My name is David Pinchin and I was recently elected to be your Chair for the next year. I feel extremely honoured to have been given this role and I hope I will be able to make a useful contribution to the work of AMIMB. However, following in the footsteps of Chris Padfield, as Chair, will be no easy task;. Many, many thanks go to Chris for all his wisdom and diplomacy and I look forward to working with him as he is staying on as a member of the executive committee.
For those who don’t know me, I have been on the BoV and IMB scene for over 20 years. I joined the Belmarsh BoV in 1992 soon after the prison was opened and just after Boards’ adjudication and disciplinary functions were thankfully removed. I subsequently chaired the Belmarsh IMB for four years before retiring finally from the scene – as I thought – in 2008. Eighteen months later I was invited back to Chair a new Board at HMP/YOI Isis just before the prison opened for business, not a lot having been done by the Secretariat to secure members for that Board despite several years of reminders by the Belmarsh Board as we watched the new prison being built next door! I agreed and have subsequently had five rewarding years developing that Board and monitoring a very interesting and challenging prison, finally handing over to my vice-Chair at the beginning of 2016. I shall remain an active member of the Isis Board.
Careerwise, I was in NHS general management for 30 years until I couldn’t stand it any longer, finally ending up in the Civil Service as Director of Investigations in the Office of the Health Service Ombudsman, some might say poacher turned gamekeeper…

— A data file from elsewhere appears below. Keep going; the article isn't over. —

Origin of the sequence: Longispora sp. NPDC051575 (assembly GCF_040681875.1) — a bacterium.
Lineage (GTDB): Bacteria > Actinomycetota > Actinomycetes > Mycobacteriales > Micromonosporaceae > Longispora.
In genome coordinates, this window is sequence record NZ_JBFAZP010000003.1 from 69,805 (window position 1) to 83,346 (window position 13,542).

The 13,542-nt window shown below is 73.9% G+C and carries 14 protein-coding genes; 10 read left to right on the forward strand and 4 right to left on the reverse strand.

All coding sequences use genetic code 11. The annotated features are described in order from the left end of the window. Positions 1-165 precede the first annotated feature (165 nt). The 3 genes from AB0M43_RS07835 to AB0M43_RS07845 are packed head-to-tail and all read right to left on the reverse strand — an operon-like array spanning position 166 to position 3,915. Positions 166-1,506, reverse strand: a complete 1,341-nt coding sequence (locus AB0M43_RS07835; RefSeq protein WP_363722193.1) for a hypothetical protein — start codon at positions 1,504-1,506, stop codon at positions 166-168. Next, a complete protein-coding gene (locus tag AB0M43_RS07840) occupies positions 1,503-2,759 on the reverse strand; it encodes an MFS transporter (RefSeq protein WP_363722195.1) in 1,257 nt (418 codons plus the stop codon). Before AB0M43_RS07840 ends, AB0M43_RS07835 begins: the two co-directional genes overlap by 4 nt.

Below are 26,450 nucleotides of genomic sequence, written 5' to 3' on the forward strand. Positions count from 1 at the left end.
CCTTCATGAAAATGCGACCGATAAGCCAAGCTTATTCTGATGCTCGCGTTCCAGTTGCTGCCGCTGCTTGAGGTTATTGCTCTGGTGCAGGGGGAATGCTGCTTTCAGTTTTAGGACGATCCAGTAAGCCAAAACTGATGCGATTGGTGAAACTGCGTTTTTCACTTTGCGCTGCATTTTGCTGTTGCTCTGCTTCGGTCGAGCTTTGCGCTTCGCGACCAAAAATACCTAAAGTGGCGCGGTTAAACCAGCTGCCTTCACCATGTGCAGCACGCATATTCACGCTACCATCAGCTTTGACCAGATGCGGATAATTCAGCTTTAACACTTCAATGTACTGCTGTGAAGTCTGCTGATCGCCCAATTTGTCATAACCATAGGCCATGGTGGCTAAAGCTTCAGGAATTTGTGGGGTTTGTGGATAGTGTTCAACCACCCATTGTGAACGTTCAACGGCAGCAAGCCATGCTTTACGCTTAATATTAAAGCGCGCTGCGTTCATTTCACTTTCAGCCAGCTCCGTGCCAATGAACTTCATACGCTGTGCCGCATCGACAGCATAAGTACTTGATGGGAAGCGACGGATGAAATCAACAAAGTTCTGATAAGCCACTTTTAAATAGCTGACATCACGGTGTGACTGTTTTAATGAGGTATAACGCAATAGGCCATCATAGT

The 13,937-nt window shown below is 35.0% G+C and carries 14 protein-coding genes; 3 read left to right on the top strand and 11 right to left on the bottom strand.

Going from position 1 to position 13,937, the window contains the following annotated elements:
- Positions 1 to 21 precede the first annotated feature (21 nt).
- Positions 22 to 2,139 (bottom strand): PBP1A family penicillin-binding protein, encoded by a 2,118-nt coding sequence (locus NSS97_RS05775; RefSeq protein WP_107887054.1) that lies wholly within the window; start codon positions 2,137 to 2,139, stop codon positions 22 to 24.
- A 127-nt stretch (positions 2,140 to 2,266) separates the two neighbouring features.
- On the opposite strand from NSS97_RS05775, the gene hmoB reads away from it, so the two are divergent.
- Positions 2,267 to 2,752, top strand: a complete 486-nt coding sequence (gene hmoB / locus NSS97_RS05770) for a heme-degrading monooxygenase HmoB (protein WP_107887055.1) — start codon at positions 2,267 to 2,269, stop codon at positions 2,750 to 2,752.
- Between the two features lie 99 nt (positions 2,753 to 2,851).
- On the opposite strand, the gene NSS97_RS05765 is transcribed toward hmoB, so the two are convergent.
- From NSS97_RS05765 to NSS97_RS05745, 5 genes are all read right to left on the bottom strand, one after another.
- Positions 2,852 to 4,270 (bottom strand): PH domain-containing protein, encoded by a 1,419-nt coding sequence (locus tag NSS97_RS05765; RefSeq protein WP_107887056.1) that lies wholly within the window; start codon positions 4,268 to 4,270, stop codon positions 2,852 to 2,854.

As far as IMBs are concerned I am absolutely convinced that members need AMIMB now more than ever before, especially with the long-awaited outcome of the governance review round the corner. We may well need to be very vocal and strong in support of ensuring our independence and obtaining clarity about our future role and accountability both locally and nationally. There are still some niggling anxieties about how possible links to HMIP might work; we must not end up with ‘no unfettered access’ to establishments as in Scotland.
I fully agree that accountability needs to be clarified for everybody’s sake and monitoring does need to be consistent, hence the national monitoring framework, but Boards do nevertheless need to retain flexibility locally. That is crucial to reflect the different needs of our establishments and also to empower and maintain the enthusiasm of individual members. I believe AMIMB is the perfect vehicle to support Boards and individual members in this regard by continuing to voice deep concerns about key issues such as reductions in staffing levels, safety and increasing levels of violence in our establishments. It is particularly important for AMIMB to do so at this time while politicians and the MoJ seem increasingly reluctant to accept that such serious problems exist. Whilst fully understanding Brian Guthrie’s personal reasons for not being able to continue as editor of the Independent Monitor, AMIMBs excellent quarterly publication, I , like many of you, strongly believe it must continue to flourish so that our views on these matters are kept powerfully in the public domain.
AMIMB has also been the provider of exceptional learning and training opportunities for IMB members, including high quality seminars and visits, and in the absence of anything similar being provided by our MoJ sponsors, I am determined to see AMIMB continue and possibly extend its role in this area.
Any help you can give locally to attract more of your members to join AMIMB would be much appreciated. Just one more member from every other IMB would make a huge difference. We also need a few more volunteers to join us on the Executive Committee. Please give that some thought too and contact Helen on email@example.com if you think you can help.